Pauline and Stella grab their cleaning supplies and head outside.
"Today I plan clean pond--how you say--banks?" Stella looks at Pauline as if seeking her approval.
"Sure," Pauline says. Who is she to argue? Most of her community service hours have been spent at the public library, dusting books and knocking cobwebs off the rafters. She would have finished her last six hour doing the same had the library not closed for repairs this week before the school year starts. If Stella´s quick steps are any indication, she´s spent the majority of her sentenced hours at the park.
Pauline rushes to keep up with her. For such a small woman, she moves fast. She´s wearing stiff blue jeans Kyle would label mom-jeans that Pauline--dressed in plaid Bermuda shorts--envies once she sees the amount of thicket surrounding the pond.
Stella pokes her trash stick into a plastic soft-drink cup and places it into the canvas bag in one fluid motion. Pauline´s effort to do the same falls short, and the paper napkin she pulls up with the stick falls back to the ground before she can get it into the bag. Stella stabs the same napkin and discards it easily.
"Show off," Pauline teases.
An impish grin lights Stella´s face. "You watch. Learn," she says and shows Pauline how to twist the stick a bit once the offending object is pierced.
"Ah," Pauline says. "It´s all in the wrist."
Stella grins, though Pauline´s uncertain she understands the reference.
"You raised America?" Stella makes quick work of picking up discarded chewing gum wrappers stuck in the brush.
"Yes." Pauline adjusts the shoulder strap of her canvas trash bag. "You?"
Stella shakes her head. "Sicily."
"I bet it´s beautiful there," Pauline says.
"Yes, but beauty here too." She waves her arms in an expansive gesture.
Pauline eyes the area with new appreciation. Teenage lovebirds walk hand in hand around the pond while munching orange-colored popsicles. Water sprinklers cascade on a grassy slope to the right. Where the slope flattens, a woman pushes a little girl on a swing. As close to the park as Pauline lives, she´s never walked the grounds or smelled the honeysuckle-laced breezes that rustle the leaves of giant elms. Of course, she´d only moved to the region after her divorce when Kyle was well past the age of play dates in the park.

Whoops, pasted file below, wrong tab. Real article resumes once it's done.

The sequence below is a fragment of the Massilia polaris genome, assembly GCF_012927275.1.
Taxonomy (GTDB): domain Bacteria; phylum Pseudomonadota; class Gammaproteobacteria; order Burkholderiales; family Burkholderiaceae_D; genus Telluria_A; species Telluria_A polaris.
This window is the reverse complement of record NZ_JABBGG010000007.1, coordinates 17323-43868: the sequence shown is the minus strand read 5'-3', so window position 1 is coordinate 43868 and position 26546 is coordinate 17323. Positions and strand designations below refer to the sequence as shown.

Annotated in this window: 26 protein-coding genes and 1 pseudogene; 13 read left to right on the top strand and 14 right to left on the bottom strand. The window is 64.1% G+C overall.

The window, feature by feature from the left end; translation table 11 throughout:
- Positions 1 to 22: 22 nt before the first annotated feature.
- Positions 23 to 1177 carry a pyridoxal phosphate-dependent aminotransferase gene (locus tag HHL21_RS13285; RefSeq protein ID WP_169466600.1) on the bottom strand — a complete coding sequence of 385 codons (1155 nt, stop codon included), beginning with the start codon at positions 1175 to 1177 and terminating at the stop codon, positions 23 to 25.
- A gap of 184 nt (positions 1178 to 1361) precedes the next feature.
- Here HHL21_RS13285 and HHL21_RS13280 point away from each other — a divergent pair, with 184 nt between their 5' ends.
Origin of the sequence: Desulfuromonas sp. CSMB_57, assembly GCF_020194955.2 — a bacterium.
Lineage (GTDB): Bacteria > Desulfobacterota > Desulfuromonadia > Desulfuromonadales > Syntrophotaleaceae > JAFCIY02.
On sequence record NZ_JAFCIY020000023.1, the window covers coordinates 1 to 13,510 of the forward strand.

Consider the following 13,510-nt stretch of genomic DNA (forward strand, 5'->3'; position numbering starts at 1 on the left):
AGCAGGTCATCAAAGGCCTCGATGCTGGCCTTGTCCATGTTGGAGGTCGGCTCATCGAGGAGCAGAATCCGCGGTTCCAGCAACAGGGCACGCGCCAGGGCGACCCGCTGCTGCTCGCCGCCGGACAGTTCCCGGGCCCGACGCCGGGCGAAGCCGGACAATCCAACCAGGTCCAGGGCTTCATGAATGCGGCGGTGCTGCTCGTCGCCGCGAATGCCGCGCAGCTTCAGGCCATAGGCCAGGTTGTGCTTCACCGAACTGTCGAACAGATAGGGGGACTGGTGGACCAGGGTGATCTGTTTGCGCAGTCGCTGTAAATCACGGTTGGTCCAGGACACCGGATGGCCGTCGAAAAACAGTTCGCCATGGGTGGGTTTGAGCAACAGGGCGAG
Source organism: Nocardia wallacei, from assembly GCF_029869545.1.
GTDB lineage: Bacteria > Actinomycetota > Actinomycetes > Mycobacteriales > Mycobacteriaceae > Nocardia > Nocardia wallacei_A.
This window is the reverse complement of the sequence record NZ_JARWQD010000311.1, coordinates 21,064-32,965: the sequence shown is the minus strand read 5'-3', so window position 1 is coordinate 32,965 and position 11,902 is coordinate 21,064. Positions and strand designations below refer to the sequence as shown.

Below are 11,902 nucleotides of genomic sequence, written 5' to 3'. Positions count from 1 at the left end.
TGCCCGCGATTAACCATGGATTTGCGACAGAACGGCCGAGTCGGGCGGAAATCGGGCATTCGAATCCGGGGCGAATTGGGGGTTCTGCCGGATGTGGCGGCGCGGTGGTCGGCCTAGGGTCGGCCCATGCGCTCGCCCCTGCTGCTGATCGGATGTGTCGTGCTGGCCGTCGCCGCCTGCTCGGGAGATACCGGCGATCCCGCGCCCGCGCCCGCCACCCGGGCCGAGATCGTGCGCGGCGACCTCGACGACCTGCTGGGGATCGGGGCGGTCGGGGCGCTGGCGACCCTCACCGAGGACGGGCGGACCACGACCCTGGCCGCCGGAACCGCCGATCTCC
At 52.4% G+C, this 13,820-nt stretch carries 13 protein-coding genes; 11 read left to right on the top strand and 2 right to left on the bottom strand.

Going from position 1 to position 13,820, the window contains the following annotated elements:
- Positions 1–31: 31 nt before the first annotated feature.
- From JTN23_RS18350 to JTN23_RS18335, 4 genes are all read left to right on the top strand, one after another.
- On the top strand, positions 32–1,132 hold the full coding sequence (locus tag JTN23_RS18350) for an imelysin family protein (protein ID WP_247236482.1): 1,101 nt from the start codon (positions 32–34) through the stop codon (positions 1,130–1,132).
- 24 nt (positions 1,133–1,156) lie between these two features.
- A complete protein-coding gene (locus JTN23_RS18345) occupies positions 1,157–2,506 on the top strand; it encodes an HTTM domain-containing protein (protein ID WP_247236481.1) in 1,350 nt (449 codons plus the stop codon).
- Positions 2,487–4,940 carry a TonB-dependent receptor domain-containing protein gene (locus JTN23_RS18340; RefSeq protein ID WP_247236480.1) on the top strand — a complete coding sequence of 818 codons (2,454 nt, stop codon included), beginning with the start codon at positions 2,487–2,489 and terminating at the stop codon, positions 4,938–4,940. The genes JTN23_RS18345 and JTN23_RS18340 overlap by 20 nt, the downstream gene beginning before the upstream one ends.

"We make beautiful more today," Stella says.
"Whether we like it or not," Pauline quips.
Stella tilts her head in an inquisitive manner.
Pauline shakes her head. "Never mind."
Pauline and Stella separate to tackle different sections of the bank. Pauline becomes quite adept at handling the litter stick. This gives her an odd sense of accomplishment and, beaming, she turns to share her pride with Stella.
Stella´s down on hands and knees now, using her gloved hands to shovel aluminum cans from a pile of large rocks. Pauline nears her and Stella pick up a slice of white bread from the mucky earth. Pauline´s hand flutters to her mouth when instead of throwing the bread into the trash bag, Stella shoves it into the over-sized pocket of her smock.
Pauline´s heart floods with compassion. Is Stella so financially strapped, she can´t afford food? So hungry, a stale piece of bread appears appetizing? Could whatever circumstance that brought Stella here today be responsible for putting her into an impoverished state?
Pauline shakes her head hard. None of my business. If Pauline learned anything from her arrest, it´s not to get involved.
Stella stands from her kneeling position and looks at Pauline. "I need leave."
"Oh, okay." Pauline looks at her watch. "I have another hour and a half to go."
"Come. Feed ducks before leave." Stella pulls the bread out of her pocket.
Oh, thank God. Ducks.
Stella tears the bread in half and gives a portion to Pauline. They walk to the edge of the pond and the ducks sound their approval. Stella aims a piece of bread to a duck who´s less aggressive than the others. Looking out for the underdog.
"You hard worker," Stella says.
Pauline shrugs. "It´s not like I have a choice."
"Always have choice to be good woman or bad. You good."
"So are you." Pauline smiles. "Working with you made the time fly. And thanks for teaching me how to use the pokey stick." Pauline stabs a fallen tree leaf for good measure.
Stella smiles and waves a farewell.